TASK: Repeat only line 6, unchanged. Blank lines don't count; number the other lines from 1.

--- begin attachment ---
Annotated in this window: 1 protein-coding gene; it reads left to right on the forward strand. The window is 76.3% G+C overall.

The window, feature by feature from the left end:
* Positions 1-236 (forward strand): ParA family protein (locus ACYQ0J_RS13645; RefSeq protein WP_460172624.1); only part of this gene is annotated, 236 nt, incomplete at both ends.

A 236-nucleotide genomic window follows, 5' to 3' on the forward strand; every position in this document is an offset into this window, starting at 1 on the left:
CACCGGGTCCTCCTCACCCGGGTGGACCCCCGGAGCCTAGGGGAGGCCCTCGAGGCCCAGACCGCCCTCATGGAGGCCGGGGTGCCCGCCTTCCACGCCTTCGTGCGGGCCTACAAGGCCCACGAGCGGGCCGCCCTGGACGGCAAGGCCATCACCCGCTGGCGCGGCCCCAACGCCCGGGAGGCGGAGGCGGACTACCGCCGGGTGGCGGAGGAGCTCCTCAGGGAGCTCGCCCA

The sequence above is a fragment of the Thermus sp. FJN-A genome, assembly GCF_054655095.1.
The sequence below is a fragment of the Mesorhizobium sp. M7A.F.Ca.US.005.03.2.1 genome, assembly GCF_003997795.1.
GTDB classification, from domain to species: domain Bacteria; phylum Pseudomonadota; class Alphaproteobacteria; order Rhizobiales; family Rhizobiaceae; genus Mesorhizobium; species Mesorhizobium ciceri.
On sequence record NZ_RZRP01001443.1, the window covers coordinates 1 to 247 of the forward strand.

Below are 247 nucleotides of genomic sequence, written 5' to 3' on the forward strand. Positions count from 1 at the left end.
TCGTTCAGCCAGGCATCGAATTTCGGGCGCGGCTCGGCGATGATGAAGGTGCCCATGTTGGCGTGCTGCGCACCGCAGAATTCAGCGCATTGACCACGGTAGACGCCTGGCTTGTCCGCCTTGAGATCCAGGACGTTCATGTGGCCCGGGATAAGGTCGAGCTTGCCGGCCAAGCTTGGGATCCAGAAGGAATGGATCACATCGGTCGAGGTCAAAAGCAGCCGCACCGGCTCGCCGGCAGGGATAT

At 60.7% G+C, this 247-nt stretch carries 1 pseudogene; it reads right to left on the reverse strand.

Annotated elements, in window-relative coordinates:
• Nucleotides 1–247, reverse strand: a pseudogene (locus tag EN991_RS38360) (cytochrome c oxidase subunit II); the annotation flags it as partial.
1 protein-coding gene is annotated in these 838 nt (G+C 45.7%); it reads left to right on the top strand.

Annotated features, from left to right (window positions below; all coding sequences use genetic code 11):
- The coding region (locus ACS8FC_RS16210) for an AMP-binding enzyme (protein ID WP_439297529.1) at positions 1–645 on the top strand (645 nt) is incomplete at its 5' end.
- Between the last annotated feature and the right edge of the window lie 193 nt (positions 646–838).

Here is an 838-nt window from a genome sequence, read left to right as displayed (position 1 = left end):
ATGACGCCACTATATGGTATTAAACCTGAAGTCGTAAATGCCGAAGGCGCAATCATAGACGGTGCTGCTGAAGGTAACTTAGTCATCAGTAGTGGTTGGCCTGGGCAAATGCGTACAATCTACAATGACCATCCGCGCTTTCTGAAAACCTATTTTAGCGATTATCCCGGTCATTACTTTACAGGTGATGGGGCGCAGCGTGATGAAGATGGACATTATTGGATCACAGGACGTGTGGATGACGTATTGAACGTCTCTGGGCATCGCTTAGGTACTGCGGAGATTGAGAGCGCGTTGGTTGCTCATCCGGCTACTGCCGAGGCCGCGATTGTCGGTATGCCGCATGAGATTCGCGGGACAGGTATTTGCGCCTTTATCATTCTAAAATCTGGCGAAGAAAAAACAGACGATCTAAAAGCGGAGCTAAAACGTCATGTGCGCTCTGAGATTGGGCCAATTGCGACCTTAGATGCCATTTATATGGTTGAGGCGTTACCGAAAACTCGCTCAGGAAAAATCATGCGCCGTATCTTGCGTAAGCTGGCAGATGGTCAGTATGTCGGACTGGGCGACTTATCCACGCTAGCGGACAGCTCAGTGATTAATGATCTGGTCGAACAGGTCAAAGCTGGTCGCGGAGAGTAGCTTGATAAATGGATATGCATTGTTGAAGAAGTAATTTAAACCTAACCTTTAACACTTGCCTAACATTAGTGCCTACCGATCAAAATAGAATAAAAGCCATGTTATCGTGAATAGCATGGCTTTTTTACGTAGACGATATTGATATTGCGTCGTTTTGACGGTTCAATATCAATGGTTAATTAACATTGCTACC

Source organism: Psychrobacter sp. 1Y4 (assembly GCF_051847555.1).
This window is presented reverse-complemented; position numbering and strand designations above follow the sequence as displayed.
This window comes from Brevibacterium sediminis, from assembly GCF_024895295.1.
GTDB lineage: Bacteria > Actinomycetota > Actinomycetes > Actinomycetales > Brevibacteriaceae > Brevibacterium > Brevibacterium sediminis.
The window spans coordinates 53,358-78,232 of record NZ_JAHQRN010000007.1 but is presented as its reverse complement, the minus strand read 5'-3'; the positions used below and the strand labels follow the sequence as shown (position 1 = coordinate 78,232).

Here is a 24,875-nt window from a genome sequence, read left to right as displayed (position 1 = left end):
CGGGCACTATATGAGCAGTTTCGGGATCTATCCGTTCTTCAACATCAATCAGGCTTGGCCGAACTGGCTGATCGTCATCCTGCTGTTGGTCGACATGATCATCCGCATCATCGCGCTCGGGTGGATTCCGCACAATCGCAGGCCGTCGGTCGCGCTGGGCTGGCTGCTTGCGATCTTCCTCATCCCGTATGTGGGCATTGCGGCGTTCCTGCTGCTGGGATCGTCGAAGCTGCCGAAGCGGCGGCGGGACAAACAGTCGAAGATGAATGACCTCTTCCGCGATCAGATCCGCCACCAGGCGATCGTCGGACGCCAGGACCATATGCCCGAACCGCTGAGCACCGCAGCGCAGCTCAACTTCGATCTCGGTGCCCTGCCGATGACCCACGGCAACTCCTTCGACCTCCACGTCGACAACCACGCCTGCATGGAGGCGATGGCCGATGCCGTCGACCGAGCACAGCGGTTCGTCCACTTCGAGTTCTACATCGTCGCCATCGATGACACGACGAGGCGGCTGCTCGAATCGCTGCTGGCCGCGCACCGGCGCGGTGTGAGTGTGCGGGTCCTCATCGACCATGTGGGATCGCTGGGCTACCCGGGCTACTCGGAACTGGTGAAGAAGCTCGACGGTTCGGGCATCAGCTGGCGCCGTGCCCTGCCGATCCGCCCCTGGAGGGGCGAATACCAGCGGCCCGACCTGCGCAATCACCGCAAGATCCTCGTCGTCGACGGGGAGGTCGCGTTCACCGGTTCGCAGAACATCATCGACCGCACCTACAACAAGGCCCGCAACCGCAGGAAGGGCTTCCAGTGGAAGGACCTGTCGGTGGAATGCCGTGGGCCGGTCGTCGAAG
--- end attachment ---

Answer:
The sequence above is a fragment of the Thermus sp. FJN-A genome, assembly GCF_054655095.1.